Buying a new home is always an exciting process, especially for first home buyers. As with any industry, real estate professionals will often reference terminology that you may not be familiar with unless you have bought property in the past. To help you buy off-the-plan with confidence, we’ve compiled a list of 46 real estate glossary terms that will be helpful when navigating the off-the-plan purchasing process.
Auction: At an auction, the auctioneer kicks the bidding off with a reasonable starting price, which is followed by counter-offers among bidders, creating a highly competitive environment. If the property does not meet the reserve, the property will be likely to go to a Tender, but in Australia auction clearances are high, meaning many homes will sell on auction day.
Adjustments: Adjustment is a way of calculating who pays what in regards to the outgoing costs of the property during the sale period.
Ballots: Many off-the-plan properties in high-demand (such as the likes of Nightingale Housing) are opting for a ballot system, whereby interested buyers will put down their name for the opportunity to purchase an apartment at the fixed sale price.
Capital Value: Capital Value = recommended land value + property value (which also takes into account the valuation of other properties in the area). A specialist property valuer provides this information as a guide for prospective home buyers.
Caveat: A legal ownership of a property by a third party.
Chattels: Fixtures and fittings within a home. It’s essential to identify chattel inclusions within the property before signing contracts.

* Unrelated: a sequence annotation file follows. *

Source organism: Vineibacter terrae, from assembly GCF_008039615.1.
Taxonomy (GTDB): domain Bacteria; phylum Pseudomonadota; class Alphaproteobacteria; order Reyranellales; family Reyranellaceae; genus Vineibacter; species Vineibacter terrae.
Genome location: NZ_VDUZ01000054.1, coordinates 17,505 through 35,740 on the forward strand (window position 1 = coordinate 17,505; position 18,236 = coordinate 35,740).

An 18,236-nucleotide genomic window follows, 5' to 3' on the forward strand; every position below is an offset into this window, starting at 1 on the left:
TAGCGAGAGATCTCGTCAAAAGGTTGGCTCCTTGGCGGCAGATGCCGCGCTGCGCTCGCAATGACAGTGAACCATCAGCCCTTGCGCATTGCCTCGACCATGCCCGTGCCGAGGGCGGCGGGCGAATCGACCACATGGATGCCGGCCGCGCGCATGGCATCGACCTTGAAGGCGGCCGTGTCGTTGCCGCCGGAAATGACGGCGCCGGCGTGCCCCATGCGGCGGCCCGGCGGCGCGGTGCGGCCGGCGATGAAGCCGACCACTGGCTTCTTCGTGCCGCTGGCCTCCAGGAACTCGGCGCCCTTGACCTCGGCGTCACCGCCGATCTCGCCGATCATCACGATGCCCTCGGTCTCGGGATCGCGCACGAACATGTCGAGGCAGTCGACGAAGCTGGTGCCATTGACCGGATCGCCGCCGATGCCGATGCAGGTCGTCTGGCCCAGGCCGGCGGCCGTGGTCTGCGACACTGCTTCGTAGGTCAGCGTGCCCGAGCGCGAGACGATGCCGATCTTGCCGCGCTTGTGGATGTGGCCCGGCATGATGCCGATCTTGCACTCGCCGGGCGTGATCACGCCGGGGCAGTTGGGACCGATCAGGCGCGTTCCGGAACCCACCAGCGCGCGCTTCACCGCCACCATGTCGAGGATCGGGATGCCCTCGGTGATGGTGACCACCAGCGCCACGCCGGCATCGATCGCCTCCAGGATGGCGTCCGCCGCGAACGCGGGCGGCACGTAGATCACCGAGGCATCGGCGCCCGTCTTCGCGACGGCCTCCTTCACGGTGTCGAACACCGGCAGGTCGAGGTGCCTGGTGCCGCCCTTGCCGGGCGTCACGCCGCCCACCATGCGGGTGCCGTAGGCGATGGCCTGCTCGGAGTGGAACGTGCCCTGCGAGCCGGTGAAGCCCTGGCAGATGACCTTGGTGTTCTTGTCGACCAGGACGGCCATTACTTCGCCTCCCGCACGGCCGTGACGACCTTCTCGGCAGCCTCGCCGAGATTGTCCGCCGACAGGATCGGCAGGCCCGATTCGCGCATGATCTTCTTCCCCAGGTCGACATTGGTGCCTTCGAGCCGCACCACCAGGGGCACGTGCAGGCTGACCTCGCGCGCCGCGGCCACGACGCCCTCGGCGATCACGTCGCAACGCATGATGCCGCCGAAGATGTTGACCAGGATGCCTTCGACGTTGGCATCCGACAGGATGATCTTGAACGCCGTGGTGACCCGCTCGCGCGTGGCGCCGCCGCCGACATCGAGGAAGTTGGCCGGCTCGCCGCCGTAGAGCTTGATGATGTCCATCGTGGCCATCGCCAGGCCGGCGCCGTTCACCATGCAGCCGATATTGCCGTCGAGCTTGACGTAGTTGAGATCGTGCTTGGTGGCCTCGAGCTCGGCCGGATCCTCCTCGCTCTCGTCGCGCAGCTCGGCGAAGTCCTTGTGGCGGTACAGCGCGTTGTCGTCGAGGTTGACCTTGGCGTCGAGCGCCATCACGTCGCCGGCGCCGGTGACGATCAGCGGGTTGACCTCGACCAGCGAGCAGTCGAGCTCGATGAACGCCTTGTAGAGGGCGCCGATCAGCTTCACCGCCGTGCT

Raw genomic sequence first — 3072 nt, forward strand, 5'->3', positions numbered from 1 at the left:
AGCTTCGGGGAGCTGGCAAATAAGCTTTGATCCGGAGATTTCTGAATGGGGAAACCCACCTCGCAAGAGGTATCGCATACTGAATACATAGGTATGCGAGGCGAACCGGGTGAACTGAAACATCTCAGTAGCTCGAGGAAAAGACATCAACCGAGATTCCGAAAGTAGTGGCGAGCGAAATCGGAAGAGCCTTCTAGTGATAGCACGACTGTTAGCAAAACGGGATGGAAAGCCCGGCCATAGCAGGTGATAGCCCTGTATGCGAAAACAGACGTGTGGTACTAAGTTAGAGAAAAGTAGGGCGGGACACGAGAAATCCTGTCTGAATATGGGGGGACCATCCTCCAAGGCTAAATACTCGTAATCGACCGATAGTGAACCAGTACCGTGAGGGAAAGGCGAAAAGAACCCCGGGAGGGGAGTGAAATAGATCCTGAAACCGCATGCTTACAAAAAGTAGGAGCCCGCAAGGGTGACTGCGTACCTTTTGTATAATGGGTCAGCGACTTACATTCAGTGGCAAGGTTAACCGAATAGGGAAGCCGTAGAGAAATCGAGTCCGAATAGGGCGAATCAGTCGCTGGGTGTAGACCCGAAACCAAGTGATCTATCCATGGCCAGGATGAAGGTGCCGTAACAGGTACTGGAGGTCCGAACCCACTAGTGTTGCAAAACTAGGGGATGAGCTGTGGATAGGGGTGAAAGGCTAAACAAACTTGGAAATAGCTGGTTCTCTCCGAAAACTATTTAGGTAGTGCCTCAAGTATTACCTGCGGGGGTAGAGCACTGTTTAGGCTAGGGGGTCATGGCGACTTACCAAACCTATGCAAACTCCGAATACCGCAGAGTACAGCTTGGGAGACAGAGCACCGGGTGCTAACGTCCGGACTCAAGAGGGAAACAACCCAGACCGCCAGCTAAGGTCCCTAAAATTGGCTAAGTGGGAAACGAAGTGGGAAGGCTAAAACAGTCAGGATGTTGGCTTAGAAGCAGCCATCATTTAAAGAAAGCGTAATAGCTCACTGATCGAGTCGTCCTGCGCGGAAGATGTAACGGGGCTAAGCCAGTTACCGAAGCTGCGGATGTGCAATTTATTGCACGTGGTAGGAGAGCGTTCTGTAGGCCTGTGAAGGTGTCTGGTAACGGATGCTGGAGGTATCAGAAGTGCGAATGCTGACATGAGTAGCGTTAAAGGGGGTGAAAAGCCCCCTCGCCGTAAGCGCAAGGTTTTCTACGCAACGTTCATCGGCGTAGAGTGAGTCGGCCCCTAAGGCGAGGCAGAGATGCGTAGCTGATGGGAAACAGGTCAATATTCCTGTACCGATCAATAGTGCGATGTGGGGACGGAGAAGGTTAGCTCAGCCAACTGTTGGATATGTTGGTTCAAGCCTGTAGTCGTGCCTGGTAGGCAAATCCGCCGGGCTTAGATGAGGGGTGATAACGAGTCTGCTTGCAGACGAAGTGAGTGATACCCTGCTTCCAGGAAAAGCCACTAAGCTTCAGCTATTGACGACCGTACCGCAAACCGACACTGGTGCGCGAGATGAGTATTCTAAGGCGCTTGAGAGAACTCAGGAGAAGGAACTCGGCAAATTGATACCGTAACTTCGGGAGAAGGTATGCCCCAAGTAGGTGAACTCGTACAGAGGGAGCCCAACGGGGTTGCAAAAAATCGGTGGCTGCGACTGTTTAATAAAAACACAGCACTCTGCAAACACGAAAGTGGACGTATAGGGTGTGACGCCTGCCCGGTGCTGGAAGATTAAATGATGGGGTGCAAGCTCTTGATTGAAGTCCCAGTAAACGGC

Contingency Clause: A legal document which provides you with a grace period to finalise your decision to purchase your property.
Contract: A Contract of Sale is the agreement made between the buyer and the seller which details terms and conditions, price, caveats, completion dates etc.
Conditional sale: Is a restriction on the purchase made by the buyer. The property will not change ownership until the seller has actioned the caveat.
Conveyancer: A conveyancer is a lawyer who draws up the legal documents, including the offer and contract of sale.
Cooling Off Period: The period following the signing of contracts where the buyer may be able to forfeit the sale.
Covenant: A covenant is a set of rules and restriction around what changes to a site or property are permitted.
Deposit: A percentage of the property value, paid upfront to secure the sale. This amount often ranges from 5% upwards.
Due Diligence: Is the research required to be undertaken before placing an offer on any property. Due diligence can help you to identify whether construction of a property is of a high standard and a great way to figure out how much you believe the home is worth.
Easement: Shared paths, driveways, communal spaces, which others have access to for servicing and maintenance.
Final Inspection: Before the property changes hands, one last property inspection will help to ensure it meets all standards outlined in the contract agreement.
Fixed-Rate: is where the interest rate remains stable for a specified period.
Freehold: The buyer will own the land and property until they decide to on-sell.
Gazumping: When the vendor has already agreed to a sale (and has not yet signed contracts) but then goes ahead and accepts a higher offer from another buyer.
Heritage Overlay: Buildings which fall under a state’s heritage overlay require sensitive development, and often require retaining some or all of the building’s structure/façade.